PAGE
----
Nezinscot Farm’s Café selected as regional winner of James Beard Foundation’s annual America’s Classics Awards
Gloria Varney, co-owner of Nezinscot Farm in Turner, like many others, associated the name “James Beard” with culinary awards, along with top dining spots and chefs. Until now.
The farm’s café was recently selected as one of six winners of the James Beard Foundation’s 2023 America’s Classics Awards. The café was singled out as the Northeast Region winner.
“I have always been aware of the James Beard award, as it applied to highly recognized restaurants and their chefs, as well as cookbooks around the country,” Varney said. “I was not aware there was an additional category that awards unique settings and cafés such as ours.”
Varney is told this is the first time a farm has been recognized in this way. The America’s Classics Award is given by the foundation “to locally owned restaurants that have timeless appeal and are beloved regionally for quality food that reflects the character of its community.”
Connection With Local Food
Gloria and Gregg Varney purchased Nezinscot Farm, a Real Maine member, from Gregg’s parents in 1987. Through the years, the Varneys have expanded Nezinscot, the first organic dairy in the state, to include a café and bakery, farm store, gourmet food shop, fromagerie, charcuterie, and fiber studio.
According to Varney, creating and maintaining the store and café is a way to connect the farm’s products and atmosphere to the public, and helps to illustrate a link with local food.
“The creation of the farm store, and café, for me, is probably the best way to educate and expose people to not only farm life, but more importantly, the importance of knowing where your food comes from,” Varney said. “In order to do that, I needed to offer people the opportunity to sit at our table and enjoy a meal with friends and family, while my staff and I mindfully created meals made in house with much of the ingredients either grown and or made at the farm.”
The café’s menu outlines ingredients that are produced on the farm that are included in dishes, such as eggs, milk, cheese, bread, beef, lamb, chicken, pork, goat, bone broth, vegetables (fresh, frozen, and canned), pickles, sauces, relishes, and jams and jellies.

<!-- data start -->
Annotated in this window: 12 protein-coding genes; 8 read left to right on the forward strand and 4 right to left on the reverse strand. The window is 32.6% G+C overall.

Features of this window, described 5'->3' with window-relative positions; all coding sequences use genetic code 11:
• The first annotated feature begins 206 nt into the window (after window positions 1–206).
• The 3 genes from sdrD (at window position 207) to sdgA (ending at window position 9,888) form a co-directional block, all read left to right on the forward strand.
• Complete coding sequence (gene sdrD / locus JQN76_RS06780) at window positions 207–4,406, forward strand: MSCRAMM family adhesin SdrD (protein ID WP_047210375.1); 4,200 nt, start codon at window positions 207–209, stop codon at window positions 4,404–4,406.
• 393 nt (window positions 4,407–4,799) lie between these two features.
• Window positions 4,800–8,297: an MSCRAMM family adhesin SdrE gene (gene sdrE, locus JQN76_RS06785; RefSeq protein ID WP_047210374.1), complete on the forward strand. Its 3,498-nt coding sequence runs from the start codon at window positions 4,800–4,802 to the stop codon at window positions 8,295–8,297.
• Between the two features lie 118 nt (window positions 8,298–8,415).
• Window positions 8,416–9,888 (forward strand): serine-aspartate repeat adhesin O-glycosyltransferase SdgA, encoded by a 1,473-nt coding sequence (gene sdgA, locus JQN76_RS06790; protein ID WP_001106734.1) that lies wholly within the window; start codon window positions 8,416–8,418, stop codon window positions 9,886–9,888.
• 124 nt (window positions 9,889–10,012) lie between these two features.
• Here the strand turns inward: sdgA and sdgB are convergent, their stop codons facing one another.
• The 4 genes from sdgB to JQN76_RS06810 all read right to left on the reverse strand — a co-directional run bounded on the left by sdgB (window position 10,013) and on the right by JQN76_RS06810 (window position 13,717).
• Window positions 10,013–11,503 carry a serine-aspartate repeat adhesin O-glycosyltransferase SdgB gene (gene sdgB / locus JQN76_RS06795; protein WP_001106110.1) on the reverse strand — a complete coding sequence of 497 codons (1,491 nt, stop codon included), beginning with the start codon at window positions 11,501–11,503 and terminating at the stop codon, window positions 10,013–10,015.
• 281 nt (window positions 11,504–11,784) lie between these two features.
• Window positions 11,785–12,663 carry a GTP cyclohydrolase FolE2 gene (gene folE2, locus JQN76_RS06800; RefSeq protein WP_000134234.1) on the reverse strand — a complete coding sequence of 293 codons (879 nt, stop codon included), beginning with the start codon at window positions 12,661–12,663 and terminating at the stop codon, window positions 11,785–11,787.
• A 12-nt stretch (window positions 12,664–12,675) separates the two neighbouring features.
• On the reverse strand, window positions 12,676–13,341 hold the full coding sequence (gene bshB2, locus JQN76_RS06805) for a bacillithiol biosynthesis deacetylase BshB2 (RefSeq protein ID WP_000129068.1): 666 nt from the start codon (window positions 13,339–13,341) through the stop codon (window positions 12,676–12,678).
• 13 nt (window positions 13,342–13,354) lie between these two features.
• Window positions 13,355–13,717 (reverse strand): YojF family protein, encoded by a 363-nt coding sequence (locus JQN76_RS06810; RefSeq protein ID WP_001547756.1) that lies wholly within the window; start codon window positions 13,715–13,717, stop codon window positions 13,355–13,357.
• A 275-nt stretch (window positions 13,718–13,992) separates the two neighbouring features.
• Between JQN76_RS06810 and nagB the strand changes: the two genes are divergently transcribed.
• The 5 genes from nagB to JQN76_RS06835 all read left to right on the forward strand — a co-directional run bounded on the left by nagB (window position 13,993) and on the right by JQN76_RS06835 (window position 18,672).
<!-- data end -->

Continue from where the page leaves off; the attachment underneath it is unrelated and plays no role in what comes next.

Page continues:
Varney said her skills in baking, cheese masking, butchering, artisanal bread making, and food processing “come from over 40 years of being self-taught, as well as growing up on a self-sufficient, diversified family farm in Livermore, Maine.”
The foundation said the Varneys’ store and café “has something beautiful and exciting on every shelf” and “the energy behind it all feels directed at building community.” The foundation also spotlighted the way “The Varneys significantly provide a warm space to gather around food on a farm in the middle of Maine.”
This year’s America’s Classics honorees, who will be recognized at a ceremony in Chicago in June, join the ranks of more than 100 restaurants across the country that have received the award since the category was introduced in 1998.
Varney said receiving an America’s Classics Award “signifies to the country and Maine a reminder of the importance of the role that farms play in food security and local economies.”
“Supporting a local and regional food system amplifies the benefits to communities and businesses around the country, while helping to secure a way of life that has been struggling to compete against industrial models,” Varney said. “I hope this award allows for the momentum in this direction to continue.”